Thursday, March 20, 2014

My "other" Italy ~ sans tourists, sans checklist

This week, while doing a wine dinner for a private group, the subject of where I liked to go in Italy was asked. I hesitated for a moment, thinking to myself “Do I really want to tell all these strangers about my special place in Italy where no one goes? Do I want this loud room of revelers to invade my beach, my mountains, my serenity?”

I told the group my favorite place in Italy was usually wherever I was and let it go at that. While walking around the room, most people wanted to tell me about their trip to Tuscany, to Venice, to the Amalfi Coast. I could almost tell you what someone was going to tell me in the way they would motion for me to come to their table. For some reason everyone has a story. So I listen, nod in the appropriate place and time and move to the next person. It’s quite odd, the experience of having people purge to me. Odder even than that, is when I try to talk to groups like that, I barely get a minute before folks start talking among themselves.

This last time, the noise level got so loud and folks appeared to not give a damn about anything I had to say, I finally raised my voice and said, “I’m going to stop talking now. If anyone in the room wants more information, please visit my blog,” and I walked out of the room, calmly. No need to stoke the fires of St. Anthony already raging on my very own east coast.
Later that night, over a bottle of Verdicchio from Tavignano, a friend and I were going over the event we had just done. Ultimately we decided the group had a good time, but they really weren’t there for my expertise on Italian wines; they were there for a good time. And the oath of hospitality demands that we serve people, even when they are not as generous of spirit as we’d like them to be.

There are many “other” Italy’s. Mine happens to start on the Marche/Abruzzo border, in the town of San Benedetto del Tronto, sans tourists, sans checklist. There are storehouses of memories, along with a lively community. I can go to this little seaside town and get an instant read on what’s changing in Italy just by looking at the store windows. I’ve done it for years. I love the place, love the food and love the wines.

Marche, for me, is the easier of the two regions. The wines are simple, from the Verdicchio to the Rosso Piceno and Conero. A little rosé, some sparkling wine, not too many choices. Wines I can drink, easily, all the time. Heraldic wines? No. But simple pleasures.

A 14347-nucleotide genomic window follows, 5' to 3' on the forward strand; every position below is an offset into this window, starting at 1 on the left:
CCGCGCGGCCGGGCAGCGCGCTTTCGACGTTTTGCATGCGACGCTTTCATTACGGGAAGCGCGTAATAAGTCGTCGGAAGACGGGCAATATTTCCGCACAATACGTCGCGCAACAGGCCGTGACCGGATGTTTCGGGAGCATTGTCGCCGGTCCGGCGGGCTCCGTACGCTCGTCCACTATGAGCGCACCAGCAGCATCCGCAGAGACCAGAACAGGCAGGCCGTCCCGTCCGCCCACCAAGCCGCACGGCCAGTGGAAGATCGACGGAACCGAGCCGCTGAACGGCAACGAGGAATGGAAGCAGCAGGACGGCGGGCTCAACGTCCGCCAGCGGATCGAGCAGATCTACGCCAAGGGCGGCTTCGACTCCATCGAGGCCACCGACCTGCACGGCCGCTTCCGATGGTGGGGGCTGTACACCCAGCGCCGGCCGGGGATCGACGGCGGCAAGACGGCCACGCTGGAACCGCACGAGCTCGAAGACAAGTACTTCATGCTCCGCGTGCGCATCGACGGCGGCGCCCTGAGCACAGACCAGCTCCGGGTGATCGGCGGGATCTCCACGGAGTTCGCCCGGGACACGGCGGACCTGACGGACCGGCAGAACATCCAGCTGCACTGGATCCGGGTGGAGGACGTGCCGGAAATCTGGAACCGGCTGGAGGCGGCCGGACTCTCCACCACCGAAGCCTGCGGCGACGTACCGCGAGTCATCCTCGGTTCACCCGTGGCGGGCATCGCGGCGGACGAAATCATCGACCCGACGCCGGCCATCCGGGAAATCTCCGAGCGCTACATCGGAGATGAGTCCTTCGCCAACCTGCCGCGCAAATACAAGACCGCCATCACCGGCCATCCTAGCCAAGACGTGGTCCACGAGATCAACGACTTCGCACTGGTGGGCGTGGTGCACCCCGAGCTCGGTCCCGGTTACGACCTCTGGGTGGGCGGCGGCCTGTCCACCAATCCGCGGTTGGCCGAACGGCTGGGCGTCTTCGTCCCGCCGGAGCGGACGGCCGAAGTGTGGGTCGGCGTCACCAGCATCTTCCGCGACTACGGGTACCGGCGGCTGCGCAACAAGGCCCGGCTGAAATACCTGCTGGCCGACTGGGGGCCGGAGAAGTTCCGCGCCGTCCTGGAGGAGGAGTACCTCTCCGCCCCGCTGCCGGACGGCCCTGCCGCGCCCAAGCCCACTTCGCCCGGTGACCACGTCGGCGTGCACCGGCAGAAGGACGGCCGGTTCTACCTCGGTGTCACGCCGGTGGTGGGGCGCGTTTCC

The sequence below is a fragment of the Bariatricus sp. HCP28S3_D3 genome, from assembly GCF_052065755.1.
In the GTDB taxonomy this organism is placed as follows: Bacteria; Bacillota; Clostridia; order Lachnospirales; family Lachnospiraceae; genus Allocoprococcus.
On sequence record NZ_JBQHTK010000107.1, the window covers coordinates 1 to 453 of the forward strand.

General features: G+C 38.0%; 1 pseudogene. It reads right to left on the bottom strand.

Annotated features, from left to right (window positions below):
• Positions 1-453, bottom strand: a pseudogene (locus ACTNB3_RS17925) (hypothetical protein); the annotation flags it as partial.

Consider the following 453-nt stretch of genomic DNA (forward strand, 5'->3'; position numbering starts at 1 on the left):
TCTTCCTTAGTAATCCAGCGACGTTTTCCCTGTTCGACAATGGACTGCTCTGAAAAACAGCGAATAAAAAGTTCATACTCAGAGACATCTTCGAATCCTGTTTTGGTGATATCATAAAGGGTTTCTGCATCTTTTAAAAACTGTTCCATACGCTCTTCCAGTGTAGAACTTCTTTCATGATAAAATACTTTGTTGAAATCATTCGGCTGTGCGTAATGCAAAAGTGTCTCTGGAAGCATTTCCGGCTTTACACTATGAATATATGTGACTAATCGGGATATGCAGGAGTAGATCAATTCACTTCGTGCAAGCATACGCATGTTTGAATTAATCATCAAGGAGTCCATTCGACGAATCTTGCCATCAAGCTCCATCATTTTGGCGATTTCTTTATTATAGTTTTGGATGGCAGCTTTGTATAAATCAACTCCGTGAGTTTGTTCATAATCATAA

Daria Garofoli was in town last week. I’m getting to know her wines as they are now in the 21st century. Introduced to me by Luigi Veronelli, the winery is revered and resilient. The wines are solid. I will be writing more about these wines this year. For now, I am hang-gliding, just a whisper, a light touch, an impression about my other Italy.

There’s so much more than just the wine. It’s the way the breeze touches your arm, the intense searing heat of the sun as it rises over the Adriatic. The smell of the sea, the abundance of the seafood, arguably my favorite place for such delicacies from all of Italy. Yes, I know that’s probably heresy, after all, there’s Sicily and the Campania coast, Puglia and the Veneto. I know. I’ve been to all of those places, including Liguria, the Maremma, Calabria, I know. This is my other Italy, these are my picks.

And what about Abruzzo, the flip side of coin of my other Italy? Abruzzo is the place, when a young chef asks me the question “Where should I go in Italy to taste and learn about the food?” is where I suggest they go. Sorry again, but Abruzzo has limitless resources and treasures for la Cucina Italiana. I can think of no other place for a young chef to go where he or she can learn good, honest basic techniques for cooking meat, fish, vegetables and pasta. Look only to Rome to see how many restaurants have men or women from Abruzzo running the kitchens. Solid folk, I cannot recall having better pasta, anywhere, on a consistent basis over the last 30 years.

And the wines? Look into my wine closet, you will find many a bottle of Montepulciano from Abruzzo. Recently we opened two bottles of wine from the 1985 vintage, one an Hermitage and one a Riserva from Abruzzo. The Montepulciano glowed, danced, set one’s mind afire. The Hermitage, while lovely, was somber, quiet. Lovely, yes, in a pretty little old lady kind of way. But the wine from Abruzzo was full of sexy, juicy fire. And they say Montepulciano d’ Abruzzo cannot age. Maybe it is just that they “do not go gentle into that good night.”

I have been friends for all this time with the Illuminati family. And that is where my journey started. In the years that have passed I have come to know the wines of Cataldi Madonna, La Valentina, Masciarelli Valentini, Zaccagnini, among others.

One of my favorite meals I ever had was during the summer of 1988. We were staying at the Excelsior Hotel on the beach at San Benedetto. It was July, hot. Lunch was served in a room with open windows, and the warm breeze rolled though the dining room. The server, dressed in whites, brought a chilled bottle of rosé, Cerasuolo from the Montepulciano grape. Cherry bright, dry, spicy, damn sexy wine. Our serve followed with a perfect plate of Spaghetti all'arrabbiata. I still taste the wine and that pasta; my other Italy has spoiled me in the best way.

More to come about this; for now I have gone too long. Only to say, in closing, one must find their other Italy, wherever it is. For you it might be Sardegna, it might be Liguria, it might be Alto-Adige. It doesn’t matter. What I found was my little corner of authentic Italy, a place where tourists do not go to and then tell someone at a wine dinner what a lovely time they had. It hasn’t been found, yet. And that is perfectly fine with me and all the people who live in my other Italy.

wine blog +  Italian wine blog + Italy W
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